Delta Redux: A Voyager Rewatch: Eye of the Needle

By Last Updated: July 8, 2015Views: 2657

Let me say right off the bat that this episode is brilliant. And I admit that I was shocked and surprised at how well done this was – and in the first season no less. I was not expecting this at all.

And if you were to ask me after the pre-credits scene if this was going to be the episode where Voyager figured out how to be great I would have said no; and I was rolling my eyes as that scene played out. Of course they found a wormhole and of course it leads to the Alfa Quadrant and of course they will name it after Harry so he can do his ‘aw shucks’ face and of course they will find some high-handed reason that they must stay because duty or some such. My expectations were not high.

Oh but my expectations were wrong, oh so very wrong.

“Let’s move on. We’ve got a long way to go.” – Captain Janeway

First of all the structure of the show is set up as a mystery. The crew gradually finds more about the wormhole bit by bit in a very believable way; incrementally and scientifically through observation. And first contact with the Romulans is cold and guarded, bordering on hostile as you’d expect. Then a trust has to be gained gradually over the course of the episode. But the thing is that it plays out deliberately and convincingly, there is no pat ‘ah ha!’ moment where everyone just decides to work together. And when the twist ending comes it feels earned. All the clues were there, seeded through the episode, but not in a signposted or self-indulgent way, instead they are woven through the story seamlessly.

Also woven through the story is an overwhelming feeling of loneliness and loss and alienation. This is done in obvious ways like the conversation between Harry and B’Elanna about family. Or the story the Romulan commander, R’Mor’s story about not ever seeing his daughter. I say these are obvious but I don’t mean to imply that they are not well done. In fact B’Elanna’s offhand admission that essentially her family doesn’t love her is actually quite moving.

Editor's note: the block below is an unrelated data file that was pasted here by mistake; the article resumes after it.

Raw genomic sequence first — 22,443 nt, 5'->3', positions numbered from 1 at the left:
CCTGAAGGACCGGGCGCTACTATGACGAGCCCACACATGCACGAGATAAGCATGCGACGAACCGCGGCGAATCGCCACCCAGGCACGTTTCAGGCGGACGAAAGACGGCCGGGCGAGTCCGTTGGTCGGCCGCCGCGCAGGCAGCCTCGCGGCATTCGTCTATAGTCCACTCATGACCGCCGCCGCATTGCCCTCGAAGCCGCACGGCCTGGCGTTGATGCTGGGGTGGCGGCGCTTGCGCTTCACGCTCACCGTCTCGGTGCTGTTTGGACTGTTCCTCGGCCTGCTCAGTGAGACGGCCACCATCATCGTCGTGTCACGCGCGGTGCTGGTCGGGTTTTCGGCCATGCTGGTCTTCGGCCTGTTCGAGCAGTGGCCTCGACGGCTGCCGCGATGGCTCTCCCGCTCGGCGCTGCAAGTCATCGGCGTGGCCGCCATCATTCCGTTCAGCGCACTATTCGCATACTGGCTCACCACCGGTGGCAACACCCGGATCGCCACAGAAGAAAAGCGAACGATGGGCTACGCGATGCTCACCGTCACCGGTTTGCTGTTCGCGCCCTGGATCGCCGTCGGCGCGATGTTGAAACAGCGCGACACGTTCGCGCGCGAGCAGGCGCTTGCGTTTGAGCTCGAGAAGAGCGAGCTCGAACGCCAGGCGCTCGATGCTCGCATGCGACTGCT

In less obvious ways there are things like when Kes notices that crewmembers are treating the Doctor as if he were not there, because he is a hologram therefore he is not a person. And when Janeway offers him the ability to have control over activation and deactivation there is look of confusion and gratitude on the Doctor’s face that is some of the best acting I’ve seen on the show. And again when he learns the crew may be leaving the ship and he cannot the Doctor tells Kes to be sure he is deactivated – implying he does not want to be alone – is again actually quite moving.

The real stand up moment for me was when Janeway attempts to convince R’Mor to trust her. The scene is in Janeway’s private quarters where she has been woken from sleep. The room is dark, she is in her night clothes, she has literally let her hair down. She is not on the Bridge, she is not seen by the crew or by the person she is talking to; so she is unguarded and we can see her moving about the room authoritatively or crouched in anger or slumped in frustration. She is commanding and vulnerable. This was the first time I said to myself, oh so that’s who Captain Janeway is. Up till this point I simply saw her as an analog of all the other Captains. This was the first time I saw her as her own person. And it’s quite good.

And then the end. It is obvious that they can’t get home; it would be a quick series if they did, but the resolution was gut wrenching. Not only because of the time difference keeping them from physically getting home but then the realization that R’Mor has died and has never even delivered the messages to their families was heartbreaking.

Star Trek usually ends with a triumphant moment, with a win. This time it was a stifled tear and the determination to go on.

This episode was really quite good.

Next Time On Star Trek Voyager

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